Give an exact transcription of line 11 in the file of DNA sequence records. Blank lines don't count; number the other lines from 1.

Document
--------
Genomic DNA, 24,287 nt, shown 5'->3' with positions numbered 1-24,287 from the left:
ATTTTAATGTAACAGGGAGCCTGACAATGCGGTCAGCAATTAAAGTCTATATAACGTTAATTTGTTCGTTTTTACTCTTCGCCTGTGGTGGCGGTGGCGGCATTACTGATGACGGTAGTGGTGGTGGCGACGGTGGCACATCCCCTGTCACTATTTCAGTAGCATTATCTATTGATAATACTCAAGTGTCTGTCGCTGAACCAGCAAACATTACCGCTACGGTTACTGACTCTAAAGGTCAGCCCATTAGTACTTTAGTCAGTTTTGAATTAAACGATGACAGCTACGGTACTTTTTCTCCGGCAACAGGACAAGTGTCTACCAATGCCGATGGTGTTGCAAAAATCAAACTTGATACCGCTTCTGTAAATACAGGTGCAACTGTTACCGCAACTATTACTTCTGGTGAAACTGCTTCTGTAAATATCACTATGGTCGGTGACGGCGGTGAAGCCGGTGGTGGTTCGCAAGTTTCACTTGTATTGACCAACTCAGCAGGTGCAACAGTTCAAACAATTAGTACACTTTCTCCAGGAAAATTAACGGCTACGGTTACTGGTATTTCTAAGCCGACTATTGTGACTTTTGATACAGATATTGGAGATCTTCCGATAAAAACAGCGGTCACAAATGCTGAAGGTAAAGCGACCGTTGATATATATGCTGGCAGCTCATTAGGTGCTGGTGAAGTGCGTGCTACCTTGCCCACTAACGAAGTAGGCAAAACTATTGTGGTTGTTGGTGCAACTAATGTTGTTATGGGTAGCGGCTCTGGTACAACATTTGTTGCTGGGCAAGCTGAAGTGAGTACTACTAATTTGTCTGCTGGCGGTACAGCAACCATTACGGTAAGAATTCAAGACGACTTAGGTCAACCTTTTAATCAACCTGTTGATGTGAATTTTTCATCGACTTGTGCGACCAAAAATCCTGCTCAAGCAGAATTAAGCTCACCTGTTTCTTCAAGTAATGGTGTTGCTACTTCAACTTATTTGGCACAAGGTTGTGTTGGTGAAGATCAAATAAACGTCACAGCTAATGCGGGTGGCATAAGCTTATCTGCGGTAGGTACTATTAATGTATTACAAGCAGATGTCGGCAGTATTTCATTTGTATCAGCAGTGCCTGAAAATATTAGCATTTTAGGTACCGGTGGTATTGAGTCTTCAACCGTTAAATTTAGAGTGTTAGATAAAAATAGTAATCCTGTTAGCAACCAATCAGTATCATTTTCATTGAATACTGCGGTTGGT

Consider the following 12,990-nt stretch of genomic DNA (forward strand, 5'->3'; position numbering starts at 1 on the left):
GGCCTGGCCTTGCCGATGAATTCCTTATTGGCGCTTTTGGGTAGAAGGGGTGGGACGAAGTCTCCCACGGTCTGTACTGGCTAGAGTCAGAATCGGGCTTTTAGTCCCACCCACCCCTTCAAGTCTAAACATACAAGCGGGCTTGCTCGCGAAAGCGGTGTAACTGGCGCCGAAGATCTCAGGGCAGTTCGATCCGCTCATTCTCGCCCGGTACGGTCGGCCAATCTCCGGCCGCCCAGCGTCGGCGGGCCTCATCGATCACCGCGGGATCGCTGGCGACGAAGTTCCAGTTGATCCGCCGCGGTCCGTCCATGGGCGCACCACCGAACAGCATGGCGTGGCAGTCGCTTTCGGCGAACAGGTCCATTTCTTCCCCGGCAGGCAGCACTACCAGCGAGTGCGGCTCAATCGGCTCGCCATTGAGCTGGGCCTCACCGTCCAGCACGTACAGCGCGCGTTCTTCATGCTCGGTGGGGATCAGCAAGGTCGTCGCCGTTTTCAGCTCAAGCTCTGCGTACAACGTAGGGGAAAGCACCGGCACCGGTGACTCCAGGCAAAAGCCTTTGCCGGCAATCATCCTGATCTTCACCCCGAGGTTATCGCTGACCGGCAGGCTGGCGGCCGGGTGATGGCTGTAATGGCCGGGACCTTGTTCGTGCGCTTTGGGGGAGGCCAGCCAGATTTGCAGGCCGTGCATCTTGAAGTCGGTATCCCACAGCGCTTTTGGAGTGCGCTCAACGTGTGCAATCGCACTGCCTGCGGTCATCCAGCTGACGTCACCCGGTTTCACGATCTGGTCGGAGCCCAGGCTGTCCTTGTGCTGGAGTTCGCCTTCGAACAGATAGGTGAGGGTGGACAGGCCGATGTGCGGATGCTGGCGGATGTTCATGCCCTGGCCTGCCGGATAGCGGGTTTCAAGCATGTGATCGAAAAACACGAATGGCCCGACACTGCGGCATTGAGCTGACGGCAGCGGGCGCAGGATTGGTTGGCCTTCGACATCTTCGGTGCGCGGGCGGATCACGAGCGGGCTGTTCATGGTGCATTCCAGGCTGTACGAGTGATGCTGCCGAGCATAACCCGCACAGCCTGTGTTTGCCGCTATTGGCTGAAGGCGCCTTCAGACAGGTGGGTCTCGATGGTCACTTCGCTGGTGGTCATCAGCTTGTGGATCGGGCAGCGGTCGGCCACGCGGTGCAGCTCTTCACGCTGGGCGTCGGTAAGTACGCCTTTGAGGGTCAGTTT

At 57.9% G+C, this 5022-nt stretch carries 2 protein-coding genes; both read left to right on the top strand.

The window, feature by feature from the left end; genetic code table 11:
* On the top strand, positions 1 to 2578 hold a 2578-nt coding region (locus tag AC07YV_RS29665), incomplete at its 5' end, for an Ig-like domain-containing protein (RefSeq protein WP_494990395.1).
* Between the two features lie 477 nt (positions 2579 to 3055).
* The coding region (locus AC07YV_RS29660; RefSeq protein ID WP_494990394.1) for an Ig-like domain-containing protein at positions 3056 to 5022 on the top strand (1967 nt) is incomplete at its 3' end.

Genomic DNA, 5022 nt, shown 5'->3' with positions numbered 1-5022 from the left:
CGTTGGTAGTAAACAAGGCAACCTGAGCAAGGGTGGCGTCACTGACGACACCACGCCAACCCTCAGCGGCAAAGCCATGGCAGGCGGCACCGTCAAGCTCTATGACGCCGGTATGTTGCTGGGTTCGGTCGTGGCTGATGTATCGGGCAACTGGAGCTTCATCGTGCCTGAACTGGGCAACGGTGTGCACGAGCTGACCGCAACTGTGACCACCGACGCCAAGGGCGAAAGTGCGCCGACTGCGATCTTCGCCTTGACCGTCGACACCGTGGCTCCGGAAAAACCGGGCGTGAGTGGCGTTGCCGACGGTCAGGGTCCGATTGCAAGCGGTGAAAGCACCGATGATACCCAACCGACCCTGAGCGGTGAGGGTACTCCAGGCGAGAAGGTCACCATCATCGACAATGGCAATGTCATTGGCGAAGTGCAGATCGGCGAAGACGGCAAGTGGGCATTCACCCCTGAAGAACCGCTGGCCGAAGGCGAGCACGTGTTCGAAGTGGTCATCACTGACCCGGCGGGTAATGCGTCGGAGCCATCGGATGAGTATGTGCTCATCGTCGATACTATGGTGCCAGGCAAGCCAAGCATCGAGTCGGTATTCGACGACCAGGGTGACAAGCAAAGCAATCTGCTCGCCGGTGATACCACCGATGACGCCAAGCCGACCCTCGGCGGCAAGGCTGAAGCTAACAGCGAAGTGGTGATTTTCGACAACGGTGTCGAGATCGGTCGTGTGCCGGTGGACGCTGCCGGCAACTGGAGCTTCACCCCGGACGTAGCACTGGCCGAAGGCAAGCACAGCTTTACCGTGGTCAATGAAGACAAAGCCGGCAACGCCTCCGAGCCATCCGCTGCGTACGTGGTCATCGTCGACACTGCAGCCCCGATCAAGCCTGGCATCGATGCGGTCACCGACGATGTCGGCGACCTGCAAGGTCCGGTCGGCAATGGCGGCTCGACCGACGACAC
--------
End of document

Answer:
CGTTGGTAGTAAACAAGGCAACCTGAGCAAGGGTGGCGTCACTGACGACACCACGCCAACCCTCAGCGGCAAAGCCATGGCAGGCGGCACCGTCAAGCTCTATGACGCCGGTATGTTGCTGGGTTCGGTCGTGGCTGATGTATCGGGCAACTGGAGCTTCATCGTGCCTGAACTGGGCAACGGTGTGCACGAGCTGACCGCAACTGTGACCACCGACGCCAAGGGCGAAAGTGCGCCGACTGCGATCTTCGCCTTGACCGTCGACACCGTGGCTCCGGAAAAACCGGGCGTGAGTGGCGTTGCCGACGGTCAGGGTCCGATTGCAAGCGGTGAAAGCACCGATGATACCCAACCGACCCTGAGCGGTGAGGGTACTCCAGGCGAGAAGGTCACCATCATCGACAATGGCAATGTCATTGGCGAAGTGCAGATCGGCGAAGACGGCAAGTGGGCATTCACCCCTGAAGAACCGCTGGCCGAAGGCGAGCACGTGTTCGAAGTGGTCATCACTGACCCGGCGGGTAATGCGTCGGAGCCATCGGATGAGTATGTGCTCATCGTCGATACTATGGTGCCAGGCAAGCCAAGCATCGAGTCGGTATTCGACGACCAGGGTGACAAGCAAAGCAATCTGCTCGCCGGTGATACCACCGATGACGCCAAGCCGACCCTCGGCGGCAAGGCTGAAGCTAACAGCGAAGTGGTGATTTTCGACAACGGTGTCGAGATCGGTCGTGTGCCGGTGGACGCTGCCGGCAACTGGAGCTTCACCCCGGACGTAGCACTGGCCGAAGGCAAGCACAGCTTTACCGTGGTCAATGAAGACAAAGCCGGCAACGCCTCCGAGCCATCCGCTGCGTACGTGGTCATCGTCGACACTGCAGCCCCGATCAAGCCTGGCATCGATGCGGTCACCGACGATGTCGGCGACCTGCAAGGTCCGGTCGGCAATGGCGGCTCGACCGACGACAC